Electrolysis and the electrolytic cell

Electrolysis is the use of electrical energy to carry out a redox reaction in an electrolytic cell, which is composed of a direct current source, e.g. a battery, connected to an electrochemical cell. The term ‘electrolysis’ was coined by Michael Faraday, who developed two laws of electrolysis in 1833.

The simplest electrolytic cell consists of two electrodes dipped in an electrolyte that may be a molten or aqueous compound. The electrodes are connected to each other via a direct current source, which supplies electrical energy for the redox reaction.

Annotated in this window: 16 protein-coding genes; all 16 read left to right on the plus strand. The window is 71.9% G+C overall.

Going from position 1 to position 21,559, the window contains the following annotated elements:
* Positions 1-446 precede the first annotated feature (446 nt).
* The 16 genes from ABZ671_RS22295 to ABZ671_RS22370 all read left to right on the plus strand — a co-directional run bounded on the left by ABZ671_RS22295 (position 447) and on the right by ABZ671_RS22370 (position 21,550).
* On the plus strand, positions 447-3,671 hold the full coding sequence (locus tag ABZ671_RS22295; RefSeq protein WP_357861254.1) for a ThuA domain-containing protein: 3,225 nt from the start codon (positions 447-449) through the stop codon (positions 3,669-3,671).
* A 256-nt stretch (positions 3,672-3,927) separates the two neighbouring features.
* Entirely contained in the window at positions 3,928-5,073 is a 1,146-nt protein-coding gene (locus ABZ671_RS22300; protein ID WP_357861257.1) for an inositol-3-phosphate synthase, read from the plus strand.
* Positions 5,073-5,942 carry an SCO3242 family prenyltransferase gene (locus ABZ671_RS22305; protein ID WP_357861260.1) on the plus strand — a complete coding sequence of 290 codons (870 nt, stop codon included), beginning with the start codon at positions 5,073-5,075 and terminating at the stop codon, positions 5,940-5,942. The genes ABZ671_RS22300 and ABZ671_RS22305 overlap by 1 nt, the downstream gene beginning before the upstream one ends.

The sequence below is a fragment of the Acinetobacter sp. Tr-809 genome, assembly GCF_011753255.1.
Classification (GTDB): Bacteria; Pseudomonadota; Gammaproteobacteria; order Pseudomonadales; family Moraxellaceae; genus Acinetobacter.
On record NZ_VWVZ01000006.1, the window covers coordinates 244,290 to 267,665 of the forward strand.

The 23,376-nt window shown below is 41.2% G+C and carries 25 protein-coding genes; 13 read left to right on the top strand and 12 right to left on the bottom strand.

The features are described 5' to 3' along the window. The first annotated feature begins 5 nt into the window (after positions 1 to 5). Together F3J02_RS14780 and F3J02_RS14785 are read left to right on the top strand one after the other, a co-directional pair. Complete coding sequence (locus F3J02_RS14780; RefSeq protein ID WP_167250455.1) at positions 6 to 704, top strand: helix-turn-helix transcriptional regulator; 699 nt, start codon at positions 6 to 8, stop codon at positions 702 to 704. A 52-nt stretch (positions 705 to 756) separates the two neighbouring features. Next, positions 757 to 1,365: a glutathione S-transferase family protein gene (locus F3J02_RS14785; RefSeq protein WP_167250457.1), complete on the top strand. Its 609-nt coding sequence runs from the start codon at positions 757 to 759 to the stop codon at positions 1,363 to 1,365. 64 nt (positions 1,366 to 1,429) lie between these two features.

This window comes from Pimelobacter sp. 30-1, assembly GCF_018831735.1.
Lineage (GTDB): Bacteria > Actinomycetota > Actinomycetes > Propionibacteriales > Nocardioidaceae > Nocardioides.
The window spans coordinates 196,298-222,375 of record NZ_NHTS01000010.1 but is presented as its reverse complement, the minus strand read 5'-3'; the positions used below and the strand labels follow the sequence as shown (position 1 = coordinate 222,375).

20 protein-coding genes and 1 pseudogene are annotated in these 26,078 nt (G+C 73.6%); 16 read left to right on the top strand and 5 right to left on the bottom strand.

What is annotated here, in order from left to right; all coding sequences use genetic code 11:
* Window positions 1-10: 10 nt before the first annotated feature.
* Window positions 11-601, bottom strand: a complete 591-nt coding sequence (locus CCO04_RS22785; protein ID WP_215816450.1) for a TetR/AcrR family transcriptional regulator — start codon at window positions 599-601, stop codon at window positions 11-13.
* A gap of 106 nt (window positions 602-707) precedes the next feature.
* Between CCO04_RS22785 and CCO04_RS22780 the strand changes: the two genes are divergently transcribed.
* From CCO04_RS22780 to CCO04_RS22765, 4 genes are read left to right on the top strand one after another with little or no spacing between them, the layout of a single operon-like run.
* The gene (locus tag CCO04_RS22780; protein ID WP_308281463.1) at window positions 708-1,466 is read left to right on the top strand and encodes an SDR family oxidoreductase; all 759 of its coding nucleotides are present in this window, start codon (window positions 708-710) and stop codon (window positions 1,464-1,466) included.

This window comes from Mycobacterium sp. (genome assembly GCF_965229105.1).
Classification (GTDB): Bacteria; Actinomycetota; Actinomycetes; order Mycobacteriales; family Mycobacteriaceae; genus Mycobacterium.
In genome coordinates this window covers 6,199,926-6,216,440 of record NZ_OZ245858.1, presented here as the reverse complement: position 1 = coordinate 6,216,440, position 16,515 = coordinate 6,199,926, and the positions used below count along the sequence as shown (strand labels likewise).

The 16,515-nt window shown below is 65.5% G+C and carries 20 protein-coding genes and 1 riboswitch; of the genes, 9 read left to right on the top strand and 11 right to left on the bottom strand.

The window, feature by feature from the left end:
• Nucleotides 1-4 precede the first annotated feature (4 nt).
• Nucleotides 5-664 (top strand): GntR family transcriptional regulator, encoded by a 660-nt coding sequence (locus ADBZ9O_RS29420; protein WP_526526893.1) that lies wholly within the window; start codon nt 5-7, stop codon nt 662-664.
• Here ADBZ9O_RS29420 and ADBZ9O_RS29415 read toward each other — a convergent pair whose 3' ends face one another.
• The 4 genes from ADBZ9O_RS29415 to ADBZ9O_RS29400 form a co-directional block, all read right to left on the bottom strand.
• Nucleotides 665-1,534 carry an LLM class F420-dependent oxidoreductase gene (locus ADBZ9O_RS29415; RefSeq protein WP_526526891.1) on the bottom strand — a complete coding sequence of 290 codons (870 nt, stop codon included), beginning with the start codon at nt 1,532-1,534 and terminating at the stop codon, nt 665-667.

The choice of electrolyte is dependent on the objective of the electrolytic process. It could be a compound that assists the extraction of a useful metal, or simply one to maintain the flow of charges in the electrochemical cell. Similarly, the choice of electrodes is dictated by the aim of the process. Atoms of active electrodes may participate directly in the redox reaction in some processes, while inert electrodes like platinum or graphite are used when we want them to function purely as conductors. For example, the diagram above shows the electrolysis of PbBr2, with molten lead bromide being the electrolyte and graphite rods as the inert electrodes.


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